Why Teens Choose to Connect Online
As a teen therapist, I often hear about teens who find both friends and romantic relationships in the online realm as opposed to IRL (in real life.) And, on some level, this makes sense. It allows teens to go deeper into a relationship more quickly. It's easier to say something when you don't have to see the reaction on someone's face. Plus, when you're not right in front of someone, you have the time to think and respond rather than react and embarrass yourself.
From a teenage standpoint, this concept provides a shield of safety. Tees especially fear judgment from peers and the internet and social media provide ways to create a persona that's everything they want the world to see (and think about them) without the vulnerability of baring anything they don't want others to know.
So What's the Problem?
I like to equate online relationships to The Three Little Pigs Fairytale. When you create connections online, you're building a house of straw or sticks. You haven't taken the time to build a solid foundation, so when the big bad wolf of conflict or disagreement inevitably visits, the relationship crumbles to the ground.
As an added stressor, online friends can block you, cut you off and ignore you which can often lead to even more hurt feelings and impedes the kind of healthy closure that everyone needs when a relationship ends.
"But... I like things fast and intense!"
I hear this often from the teens I work with! The teenage brain wants fast, intense, instant gratification. And, fast and intense is initially intoxicating. Relationships like this meet the very real and valid need of a teen who desperately wants to feel loved, accepted and connected.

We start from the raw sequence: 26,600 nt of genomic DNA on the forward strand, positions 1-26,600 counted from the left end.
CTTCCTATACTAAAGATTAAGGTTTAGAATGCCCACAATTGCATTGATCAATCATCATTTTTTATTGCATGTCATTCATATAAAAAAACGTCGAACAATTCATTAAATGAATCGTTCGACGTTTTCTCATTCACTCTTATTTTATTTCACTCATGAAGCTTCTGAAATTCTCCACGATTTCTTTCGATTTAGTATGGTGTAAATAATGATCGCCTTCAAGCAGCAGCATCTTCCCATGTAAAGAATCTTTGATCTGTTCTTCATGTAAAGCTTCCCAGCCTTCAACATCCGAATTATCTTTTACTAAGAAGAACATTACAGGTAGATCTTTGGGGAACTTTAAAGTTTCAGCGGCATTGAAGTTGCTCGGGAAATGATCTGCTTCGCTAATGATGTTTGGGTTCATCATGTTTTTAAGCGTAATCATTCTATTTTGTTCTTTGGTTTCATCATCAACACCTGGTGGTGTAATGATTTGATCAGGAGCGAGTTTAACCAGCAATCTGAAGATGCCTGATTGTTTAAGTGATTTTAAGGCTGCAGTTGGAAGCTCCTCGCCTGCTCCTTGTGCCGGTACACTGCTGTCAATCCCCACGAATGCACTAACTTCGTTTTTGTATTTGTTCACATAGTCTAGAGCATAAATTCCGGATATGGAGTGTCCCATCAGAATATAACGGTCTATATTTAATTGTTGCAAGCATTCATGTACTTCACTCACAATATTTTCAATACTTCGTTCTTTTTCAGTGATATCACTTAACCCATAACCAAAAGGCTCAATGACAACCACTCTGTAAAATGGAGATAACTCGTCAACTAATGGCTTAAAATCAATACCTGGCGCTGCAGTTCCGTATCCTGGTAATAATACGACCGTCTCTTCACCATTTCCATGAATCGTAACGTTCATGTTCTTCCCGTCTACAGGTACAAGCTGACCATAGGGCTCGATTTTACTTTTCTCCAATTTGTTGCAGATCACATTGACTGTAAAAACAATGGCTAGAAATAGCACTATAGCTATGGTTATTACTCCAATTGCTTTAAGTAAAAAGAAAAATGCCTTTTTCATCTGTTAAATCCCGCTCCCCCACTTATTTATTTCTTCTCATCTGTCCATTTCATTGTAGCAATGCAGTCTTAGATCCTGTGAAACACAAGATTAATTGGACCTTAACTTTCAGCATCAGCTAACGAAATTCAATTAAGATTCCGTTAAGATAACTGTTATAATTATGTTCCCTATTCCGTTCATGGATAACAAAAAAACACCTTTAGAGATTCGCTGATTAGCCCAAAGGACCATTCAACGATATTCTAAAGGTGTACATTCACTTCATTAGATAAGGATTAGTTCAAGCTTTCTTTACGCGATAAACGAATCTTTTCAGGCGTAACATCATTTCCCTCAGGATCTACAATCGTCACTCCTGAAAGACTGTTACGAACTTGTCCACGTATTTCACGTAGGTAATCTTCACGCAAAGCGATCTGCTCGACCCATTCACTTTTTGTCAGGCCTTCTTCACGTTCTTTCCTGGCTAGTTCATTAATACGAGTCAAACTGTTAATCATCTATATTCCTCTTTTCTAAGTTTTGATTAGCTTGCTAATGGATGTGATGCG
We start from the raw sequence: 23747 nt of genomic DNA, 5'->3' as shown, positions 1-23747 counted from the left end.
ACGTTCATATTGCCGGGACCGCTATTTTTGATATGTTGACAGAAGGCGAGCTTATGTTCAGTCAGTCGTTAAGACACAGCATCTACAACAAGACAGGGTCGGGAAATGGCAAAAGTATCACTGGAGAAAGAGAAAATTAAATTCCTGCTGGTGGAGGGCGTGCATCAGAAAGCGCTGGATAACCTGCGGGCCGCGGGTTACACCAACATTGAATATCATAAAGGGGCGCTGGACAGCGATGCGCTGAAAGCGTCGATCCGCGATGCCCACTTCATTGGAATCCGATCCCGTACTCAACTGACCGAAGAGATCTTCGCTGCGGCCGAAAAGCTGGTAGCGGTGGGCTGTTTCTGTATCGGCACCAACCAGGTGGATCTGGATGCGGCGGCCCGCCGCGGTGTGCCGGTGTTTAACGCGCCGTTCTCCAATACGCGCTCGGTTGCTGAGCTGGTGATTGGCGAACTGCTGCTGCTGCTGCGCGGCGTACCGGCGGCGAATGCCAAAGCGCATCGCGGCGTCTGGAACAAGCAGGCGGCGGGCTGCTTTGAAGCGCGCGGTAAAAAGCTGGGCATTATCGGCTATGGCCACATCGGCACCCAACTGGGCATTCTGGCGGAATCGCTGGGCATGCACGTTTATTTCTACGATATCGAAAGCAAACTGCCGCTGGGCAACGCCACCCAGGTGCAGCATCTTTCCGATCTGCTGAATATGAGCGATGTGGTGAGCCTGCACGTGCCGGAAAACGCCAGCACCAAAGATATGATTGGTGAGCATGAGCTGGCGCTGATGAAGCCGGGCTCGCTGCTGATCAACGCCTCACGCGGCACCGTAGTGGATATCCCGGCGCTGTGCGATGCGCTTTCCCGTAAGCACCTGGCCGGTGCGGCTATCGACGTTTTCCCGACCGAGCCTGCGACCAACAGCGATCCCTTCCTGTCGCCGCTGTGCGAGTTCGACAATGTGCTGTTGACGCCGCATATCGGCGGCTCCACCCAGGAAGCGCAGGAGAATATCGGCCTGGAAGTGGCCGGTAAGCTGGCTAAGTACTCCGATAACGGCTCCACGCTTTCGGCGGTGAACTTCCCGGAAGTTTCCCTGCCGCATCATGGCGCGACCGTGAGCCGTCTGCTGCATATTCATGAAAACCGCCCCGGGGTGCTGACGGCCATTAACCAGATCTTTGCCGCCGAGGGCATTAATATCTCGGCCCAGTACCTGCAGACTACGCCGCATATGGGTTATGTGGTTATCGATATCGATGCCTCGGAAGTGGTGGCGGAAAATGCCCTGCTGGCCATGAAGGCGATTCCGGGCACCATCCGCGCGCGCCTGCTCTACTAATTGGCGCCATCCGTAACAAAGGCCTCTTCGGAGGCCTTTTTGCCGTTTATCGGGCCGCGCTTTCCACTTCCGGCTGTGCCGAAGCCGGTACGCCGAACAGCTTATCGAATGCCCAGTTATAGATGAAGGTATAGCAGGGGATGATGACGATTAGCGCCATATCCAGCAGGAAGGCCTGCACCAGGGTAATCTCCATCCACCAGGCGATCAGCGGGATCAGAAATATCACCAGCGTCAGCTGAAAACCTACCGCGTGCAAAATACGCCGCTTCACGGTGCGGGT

But, fast and intense is a sprint and most teens want the marathon (a real relationship, not just a few days of manufactured feelings that fizzle and fade.)
Follow Hansel and Gretel's lead...
Help your teen slow down by encouraging the "breadcrumb method." Help them take it one step at a time by setting the intention that each interaction has the goal only of leading to the next interaction (whether online or IRL.) Encourage your teen to share only one piece of information at a time to allow the relationship to naturally unfold.
Use the diagram below as a guide to help your teen learn about layers of information to share. (This may help them avoid "personal information vomit" in which they share everything at first meeting in an attempt to create a strong connection.)
Teen Rule of Thumb 1
Share only as deeply as the person you are with is sharing. If they are only talking about their pets, it's not the right time to talk about your depression or your family arguments.
Teen Rule of Thumb 2
Research supports that it takes approximately six full months to *really* know someone. This is generally about the length of time you need to see someone as they truly are and not blinded by your infatuation or your own needs to be loved.
What's a parent to do?
Remind yourself that your teen's actions come from a very real and human need to feel loved and connected. Practice a non-judgmental stance by helping your teen navigate the logistics of what to share and when using the diagram above.
You can also help your teen slow down relationships by working together to come up with concrete markers of when to share certain information and when to engage in certain activities based on how well they know the other person.